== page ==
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How to Effectively Use Advertising in Your Email Campaigns


Facebook ads. Twitter ads. Banner ads. LinkedIn ads. Instagram ads. The list could go on and on. But one type of advertising option that’s often not talked about?

Advertising in email.

Why would a brand want to use ads in their email? Is it strictly for monetary reasons? Can you tie it into your content initiatives? How can it tie into a multi-channel ad strategy?

We sat down with two industry experts—Jeff Kupietzky, CEO at PowerInbox, and Jason Kelly, President of LiveIntent, Inc.—to answer these questions and more. Check out their responses below, and discover best practices and use cases for incorporating ads into your email marketing campaigns.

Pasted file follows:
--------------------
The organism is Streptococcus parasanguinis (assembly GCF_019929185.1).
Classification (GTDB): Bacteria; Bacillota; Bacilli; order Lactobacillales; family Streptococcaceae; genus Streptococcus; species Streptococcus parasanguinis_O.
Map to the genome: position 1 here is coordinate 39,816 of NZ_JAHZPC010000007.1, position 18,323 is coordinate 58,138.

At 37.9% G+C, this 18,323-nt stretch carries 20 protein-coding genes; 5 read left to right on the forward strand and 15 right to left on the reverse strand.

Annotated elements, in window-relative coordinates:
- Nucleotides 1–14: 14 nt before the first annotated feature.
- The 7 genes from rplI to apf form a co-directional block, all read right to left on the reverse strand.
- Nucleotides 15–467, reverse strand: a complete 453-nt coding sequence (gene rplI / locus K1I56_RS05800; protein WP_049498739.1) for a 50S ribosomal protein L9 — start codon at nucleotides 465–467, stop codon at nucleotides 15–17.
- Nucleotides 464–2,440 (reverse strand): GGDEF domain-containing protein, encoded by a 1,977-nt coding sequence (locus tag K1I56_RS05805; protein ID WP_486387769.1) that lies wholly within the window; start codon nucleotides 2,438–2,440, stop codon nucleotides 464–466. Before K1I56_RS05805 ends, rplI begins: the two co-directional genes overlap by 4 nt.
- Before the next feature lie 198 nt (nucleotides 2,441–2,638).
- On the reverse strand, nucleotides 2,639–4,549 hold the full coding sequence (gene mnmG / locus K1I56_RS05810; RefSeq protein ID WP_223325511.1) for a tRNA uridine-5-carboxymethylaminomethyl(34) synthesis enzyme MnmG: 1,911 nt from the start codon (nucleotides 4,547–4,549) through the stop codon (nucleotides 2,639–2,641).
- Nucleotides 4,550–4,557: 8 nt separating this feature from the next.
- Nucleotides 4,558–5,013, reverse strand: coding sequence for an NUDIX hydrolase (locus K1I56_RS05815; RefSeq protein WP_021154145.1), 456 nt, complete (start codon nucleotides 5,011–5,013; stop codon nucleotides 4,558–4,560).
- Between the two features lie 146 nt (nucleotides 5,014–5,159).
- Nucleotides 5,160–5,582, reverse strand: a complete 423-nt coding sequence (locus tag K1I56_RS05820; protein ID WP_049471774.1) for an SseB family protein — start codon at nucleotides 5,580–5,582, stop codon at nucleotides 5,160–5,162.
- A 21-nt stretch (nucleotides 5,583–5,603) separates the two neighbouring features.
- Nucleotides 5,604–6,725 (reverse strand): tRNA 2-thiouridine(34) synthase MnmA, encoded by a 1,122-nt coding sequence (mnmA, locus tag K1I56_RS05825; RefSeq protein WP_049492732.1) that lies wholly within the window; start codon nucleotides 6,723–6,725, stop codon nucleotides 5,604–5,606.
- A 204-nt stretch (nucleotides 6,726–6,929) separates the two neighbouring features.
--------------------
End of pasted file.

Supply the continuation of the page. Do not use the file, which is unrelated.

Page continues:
*Note these following answers are the opinions of Jeff and Jason and not our own.

Why would a brand want to use ads in their email?

Jeff Kupietzky:
Placing third party, personalized content recommendations can add value in several ways. The most obvious benefit is that it can lead to an increase in monetization. However, it can also make the content in the email more interesting, dynamic, and relevant, leading to higher engagement overall.

In fact, many senders can blend their own content with third party content, boosting the overall relevance of the message for the user. Senders adopting this approach receive valuable information on what specific content end users are most interested in, which can be fed back into the editorial decisions for which content to create.

Because ads are a form of content and are optimized everyday, there is a rich source of information available to senders on what their users care about. Using a real-time system also allows for optimizing the content based on the user’s device, location and preferences.


Jason Kelly:
Everything else pales when compared to the email channel when it comes to ROI: